Risk & Business Magazine General Insurance Services - Fall 2020 - Page 9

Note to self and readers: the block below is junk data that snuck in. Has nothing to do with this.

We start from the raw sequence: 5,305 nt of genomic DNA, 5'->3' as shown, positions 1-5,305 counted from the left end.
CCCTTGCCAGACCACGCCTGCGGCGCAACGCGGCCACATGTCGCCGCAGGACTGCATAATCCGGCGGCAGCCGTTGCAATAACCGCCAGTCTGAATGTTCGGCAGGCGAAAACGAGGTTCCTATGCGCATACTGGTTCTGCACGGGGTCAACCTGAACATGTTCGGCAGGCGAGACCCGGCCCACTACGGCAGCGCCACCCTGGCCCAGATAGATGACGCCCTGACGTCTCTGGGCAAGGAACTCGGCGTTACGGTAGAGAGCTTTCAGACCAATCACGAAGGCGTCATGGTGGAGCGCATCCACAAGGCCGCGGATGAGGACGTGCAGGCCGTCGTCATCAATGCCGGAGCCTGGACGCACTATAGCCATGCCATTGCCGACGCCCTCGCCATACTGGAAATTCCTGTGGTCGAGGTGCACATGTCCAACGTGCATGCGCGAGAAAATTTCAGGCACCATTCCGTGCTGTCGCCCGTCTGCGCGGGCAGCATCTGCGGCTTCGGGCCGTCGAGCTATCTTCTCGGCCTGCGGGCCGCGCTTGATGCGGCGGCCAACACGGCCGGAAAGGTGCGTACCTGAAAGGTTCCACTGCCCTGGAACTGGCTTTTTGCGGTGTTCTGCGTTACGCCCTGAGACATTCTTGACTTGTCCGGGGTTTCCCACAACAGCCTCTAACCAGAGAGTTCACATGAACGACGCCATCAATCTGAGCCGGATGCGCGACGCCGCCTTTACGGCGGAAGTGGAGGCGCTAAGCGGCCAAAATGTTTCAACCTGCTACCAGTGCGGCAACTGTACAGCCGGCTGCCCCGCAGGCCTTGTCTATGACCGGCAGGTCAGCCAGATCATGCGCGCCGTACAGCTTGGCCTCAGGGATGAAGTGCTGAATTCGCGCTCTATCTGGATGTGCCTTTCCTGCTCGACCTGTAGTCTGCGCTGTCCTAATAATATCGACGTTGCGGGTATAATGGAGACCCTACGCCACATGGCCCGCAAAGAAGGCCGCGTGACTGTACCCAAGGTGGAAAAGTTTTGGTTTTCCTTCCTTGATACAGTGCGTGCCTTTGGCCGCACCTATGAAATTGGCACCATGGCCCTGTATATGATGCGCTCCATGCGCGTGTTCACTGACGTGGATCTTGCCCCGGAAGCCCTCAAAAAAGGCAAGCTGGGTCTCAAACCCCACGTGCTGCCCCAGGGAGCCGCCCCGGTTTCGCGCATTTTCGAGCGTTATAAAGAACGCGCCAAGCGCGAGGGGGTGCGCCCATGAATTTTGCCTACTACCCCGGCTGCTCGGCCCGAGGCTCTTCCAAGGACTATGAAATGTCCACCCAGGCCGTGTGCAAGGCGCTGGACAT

LEADER'S JOURNEY 5 TIPS FOR ACCELERATING A LEADER’S JOURNEY FROM KNOWER TO LEARNER 1. USE THE POWER OF THE PAUSE IN THOUGHT AND IN CONVERSATION. As discussed in Out of the Question, How Curious Leaders Win, using the Power of the Pause– be it for a minute or 24 hours – provides time for deeper reflection on the issue allowing you to listen to your intuition and then respond with better and broader impact. Necessary for anyone in today’s fastpaced world, a pause in one’s day, or even just in (especially in) important conversation provides the needed breathing room for reflection and intentional action. 2. REFLECT, INSPECT AND EXPECT. Consider this framework: reflecting is focused on the past; inspecting is focused on the current situation; and expecting is thinking on the outcomes we are going to achieve together. By preparing to engage on a topic using this framework, we find the likelihood of exploring novel solutions is expanded. Together, in a creative and open minded way, you built your understanding of the history and key assumptions and ask all the questions you can about the current situation, which is how you arrive at a new place together. 3. DURING THE PAUSE, CAREFULLY EVALUATE: How urgent is this? Are we sure we understand the entire situation? Think through goals before speaking or acting, and determine your desired outcome before telling people how to get things done. Think about the kind of questions you could ask your team to make them owners of the solutions. Look at the team/people working, and make sure you have the right people in place. Have you brought in the full set of people whose feelings and impressions need to be considered? 4. START SMALL, AND PRACTICE. One action to become a Learner Leader that we learned from the book Outliers by Liz Wiseman is the following simple trick: start the day with five pennies in your left pants pocket. Whenever you give a directive, as opposed to asking an open question based on genuine curiosity, or whenever you start telling people what to do, move one penny to your right pocket. See how far into the day you can get before you have an empty left pocket! The goal here is to be aware of our “command and control” behaviors and shift towards the Learner Leader mindset. 5. TRY ASKING A FEW QUESTIONS WITH NO KNOWN OR ASSUMED ANSWER: As leaders, asking questions without any concept of a solution or answer is an intimidating hurdle. We often fall back to the safety net of asking questions where we feel we can provide guidance or have a preconceived notion of what we are expecting to happen. Asking a question like “why do you think our customers delay in making their purchase?" or “how could we change the way our customers view our product" – without a desired outcome, but a genuine interest and value in the answers your team comes up with is a powerful exercise. Take the brave step of preparing in advance a careful question that has no answer, and see how the team responds. + Guy C. Parsons is the founder of Value Stream Solutions (VSS). VSS provides Lean Business System consulting. Guy leads Value Stream MappingSM workshops and delivers educational presentations on Lean Principles. VSS is currently focused on delivering value to the owners of business at all sizes, from a $20MM privately held aircraft manufacturer to public corporations such as Starbucks and Johnson & Johnson. Guy received a BA in Economics and Computer Science from Connecticut College. He received an MBA from Harvard University, with a focus on manufacturing strategy and technology implementation. Guy has been a guest lecturer at MIT and Harvard Business School. GrowthInstitute.com 9